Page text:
Although Lena Dunham’s new HBO series, Girls, closely mirrors her own life, the show’s creator and star is unsure where she stands on blurring the line between fact and fiction. In the half-hour comedy, which is only two episodes in but has already started making waves in the entertainment world, the New York-based actress plays a hip, twentysomething Brooklynite who’s just been cut off financially by her parents.
“I just hope that I continue to keep a line between my private life and who I play, even if they are closely intertwined, and so I’m careful. I don’t even know where my line is, but I know I have a line,” Dunham recently told Time.
“But I like the idea of people seeing that stuff and feeling like they know me… I get so many great tweets from people that are like, ‘I saw your movie and you are me.’ I always thought of myself as a weirdo, and so the fact that these characters would resonate that way with other girls makes the world feel smaller in like a really comforting way.” Read more
Playing the same character on a fairly one-dimensional TV series for seven years can understandably lead to an actor being pigeonholed, but Entourage star Jerry Ferrara is looking to prove he’s more than the posse member he played on the HBO series, which aired its final episode last summer.
“I’m proud of what Entourage was and what the character was and I think being heavily identified means I did a good job,” the “Turtle” actor said in a recent interview. “I also was excited for the challenge – like, I know that there will be some people who like think that that’s all I can do. And you know what: give me that opportunity, because I like that challenge.” Read more
For Mad Men’s Vincent Kartheiser, being on television’s most celebrated drama means being able to step away from everyday life and seeing the world from a different perspective. Kartheiser, a real-life minimalist who has sold or given away most of his worldly possessions and is extremely concerned about the environment, plays a backstabbing young advertising executive on AMC’s period drama.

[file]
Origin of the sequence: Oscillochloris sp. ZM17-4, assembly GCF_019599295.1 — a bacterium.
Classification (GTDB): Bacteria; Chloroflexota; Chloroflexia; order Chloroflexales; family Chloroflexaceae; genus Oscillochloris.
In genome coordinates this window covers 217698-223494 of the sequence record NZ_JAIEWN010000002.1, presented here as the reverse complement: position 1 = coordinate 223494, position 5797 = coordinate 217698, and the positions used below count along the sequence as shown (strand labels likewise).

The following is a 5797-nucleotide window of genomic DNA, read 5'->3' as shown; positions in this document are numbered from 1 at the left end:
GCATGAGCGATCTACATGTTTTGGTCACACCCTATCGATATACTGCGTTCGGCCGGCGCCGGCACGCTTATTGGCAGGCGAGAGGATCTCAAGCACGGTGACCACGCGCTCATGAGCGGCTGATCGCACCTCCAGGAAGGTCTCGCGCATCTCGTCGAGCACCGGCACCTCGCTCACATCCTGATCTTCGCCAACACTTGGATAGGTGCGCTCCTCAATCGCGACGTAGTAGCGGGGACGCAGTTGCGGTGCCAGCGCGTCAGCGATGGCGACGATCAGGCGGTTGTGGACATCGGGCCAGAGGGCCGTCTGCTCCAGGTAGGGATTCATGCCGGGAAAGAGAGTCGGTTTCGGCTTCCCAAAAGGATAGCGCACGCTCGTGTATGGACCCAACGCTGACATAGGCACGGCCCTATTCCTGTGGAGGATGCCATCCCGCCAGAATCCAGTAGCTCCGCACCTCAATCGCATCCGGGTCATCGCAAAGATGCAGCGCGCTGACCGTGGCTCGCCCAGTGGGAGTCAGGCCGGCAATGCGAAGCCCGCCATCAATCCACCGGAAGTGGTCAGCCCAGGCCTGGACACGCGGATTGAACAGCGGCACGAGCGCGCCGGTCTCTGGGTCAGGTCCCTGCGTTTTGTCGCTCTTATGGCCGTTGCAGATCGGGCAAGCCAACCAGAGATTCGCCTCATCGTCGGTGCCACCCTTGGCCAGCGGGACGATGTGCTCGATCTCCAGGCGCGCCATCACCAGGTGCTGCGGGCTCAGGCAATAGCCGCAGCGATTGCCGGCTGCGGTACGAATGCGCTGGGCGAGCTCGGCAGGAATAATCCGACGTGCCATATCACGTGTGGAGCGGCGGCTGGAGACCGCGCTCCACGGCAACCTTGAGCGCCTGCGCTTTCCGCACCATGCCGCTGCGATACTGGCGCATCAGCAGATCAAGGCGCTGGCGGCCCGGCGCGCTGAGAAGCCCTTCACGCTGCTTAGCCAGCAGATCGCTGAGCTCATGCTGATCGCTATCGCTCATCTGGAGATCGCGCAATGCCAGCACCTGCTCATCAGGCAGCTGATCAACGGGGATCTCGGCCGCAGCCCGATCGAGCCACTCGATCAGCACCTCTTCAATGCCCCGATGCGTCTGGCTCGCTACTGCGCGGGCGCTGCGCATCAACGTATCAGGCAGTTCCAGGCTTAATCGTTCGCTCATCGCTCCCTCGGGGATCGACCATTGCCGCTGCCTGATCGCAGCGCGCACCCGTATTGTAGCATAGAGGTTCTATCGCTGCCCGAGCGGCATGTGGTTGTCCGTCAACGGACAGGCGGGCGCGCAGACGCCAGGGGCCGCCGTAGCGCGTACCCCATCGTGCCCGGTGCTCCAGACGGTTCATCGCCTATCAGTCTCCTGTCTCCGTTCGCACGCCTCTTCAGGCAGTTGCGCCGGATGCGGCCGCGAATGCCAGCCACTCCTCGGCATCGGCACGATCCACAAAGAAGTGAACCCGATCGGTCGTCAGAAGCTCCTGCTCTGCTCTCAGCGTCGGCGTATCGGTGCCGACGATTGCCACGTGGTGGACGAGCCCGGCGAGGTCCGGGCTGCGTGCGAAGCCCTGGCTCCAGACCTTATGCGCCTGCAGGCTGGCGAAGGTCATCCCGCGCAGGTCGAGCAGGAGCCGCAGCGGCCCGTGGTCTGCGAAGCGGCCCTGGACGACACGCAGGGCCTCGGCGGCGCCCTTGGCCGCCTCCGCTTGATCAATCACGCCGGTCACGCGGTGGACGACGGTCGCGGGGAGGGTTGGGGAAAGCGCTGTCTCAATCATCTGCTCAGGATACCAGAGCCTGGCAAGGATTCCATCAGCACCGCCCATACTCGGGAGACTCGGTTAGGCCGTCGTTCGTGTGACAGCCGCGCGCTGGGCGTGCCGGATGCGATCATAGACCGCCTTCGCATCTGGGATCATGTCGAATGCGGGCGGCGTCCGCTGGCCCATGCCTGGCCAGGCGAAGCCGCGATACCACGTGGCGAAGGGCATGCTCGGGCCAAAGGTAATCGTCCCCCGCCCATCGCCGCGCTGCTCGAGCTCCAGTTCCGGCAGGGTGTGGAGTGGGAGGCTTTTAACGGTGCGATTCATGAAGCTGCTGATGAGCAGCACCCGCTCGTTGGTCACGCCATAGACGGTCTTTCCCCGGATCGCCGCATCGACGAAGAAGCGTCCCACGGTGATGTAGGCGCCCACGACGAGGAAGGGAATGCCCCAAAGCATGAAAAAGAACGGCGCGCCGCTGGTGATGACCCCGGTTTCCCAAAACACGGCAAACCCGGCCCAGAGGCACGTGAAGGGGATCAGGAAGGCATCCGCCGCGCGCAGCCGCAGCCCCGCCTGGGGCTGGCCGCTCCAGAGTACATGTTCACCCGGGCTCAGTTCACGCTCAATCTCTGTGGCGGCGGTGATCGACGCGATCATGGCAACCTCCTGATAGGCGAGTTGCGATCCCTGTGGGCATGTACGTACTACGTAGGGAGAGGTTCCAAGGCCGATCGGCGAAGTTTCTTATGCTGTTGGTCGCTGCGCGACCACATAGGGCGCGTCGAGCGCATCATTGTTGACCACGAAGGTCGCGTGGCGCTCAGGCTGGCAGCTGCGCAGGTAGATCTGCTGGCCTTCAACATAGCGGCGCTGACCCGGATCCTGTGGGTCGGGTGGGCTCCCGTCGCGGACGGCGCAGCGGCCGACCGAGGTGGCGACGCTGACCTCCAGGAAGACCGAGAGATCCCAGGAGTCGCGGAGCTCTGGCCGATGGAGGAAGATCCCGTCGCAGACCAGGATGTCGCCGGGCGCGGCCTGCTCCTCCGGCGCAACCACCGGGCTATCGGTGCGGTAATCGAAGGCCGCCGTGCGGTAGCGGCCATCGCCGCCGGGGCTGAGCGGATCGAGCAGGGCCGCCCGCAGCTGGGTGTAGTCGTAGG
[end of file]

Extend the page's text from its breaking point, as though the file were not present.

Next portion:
“Anytime we can do something that’s so different than ourselves, it gives you a head start into finding parts of yourself you can explore. That’s the fun part of my job — pretending to be someone I’m not,” Kartheiser recently told Advertising Age. “It’s nice to have things that kind of kick-start you away from yourself, because you’re used to making the choices you always make. At least I am.” Read more
Don Draper isn’t a very happy place right now (er, 1966) – his upstart advertising agency is struggling, another man is raising his children and even a saucy rendition of “Zou Bisou Bisou” from his beautiful young wife puts him on edge. Still, actor Jon Hamm enjoys the character he plays on AMC’s Mad Men all the same.
“I have an affinity for him,” Hamm recently told Reuters. “I think he is complicated. He is often wrong, he is often spiteful, he is often mean. But I think we all know people like that, and I think he is coming from a place of pain and working through that… He is worth getting to know.”
Mad Men’s fifth season began in late March after a drawn-out, 17-month hiatus. Hamm, a budding film star thanks to the show, had plenty to do in the meantime, but he’s certainly glad to be back on the set of television’s most critically-acclaimed drama, which centers around fictional 1960s New York City ad firm Sterling Cooper Draper Pryce. Read more
Although Community is one of NBC’s few critical darlings these days, a common complaint with the Thursday night comedy about a group of community college students is that the show has left the simple universe it initially created for a zany world where plausibility isn’t a concern. As he recently told the Huffington Post, even star Chevy Chase isn’t a fan of how Community has evolved.
“I have creative issues with this show. I always have,” the comedy legend said in a recent interview. “I think, if you know me and my humor over the years, you know that this is certainly not my kind of thing. I probably won’t be around that much longer, frankly.”
The actor’s comments came after a spat with series creator Dan Harmon, who gave Chase an unfriendly roast at the show’s third season wrap party and later played an angry voicemail from Chase to a crowd at a recent onstage appearance. The show began as a humorous chronicle of the everyday lives of a college study group but has since become a place where paintball fights and turning into zombies are just another school day. Read more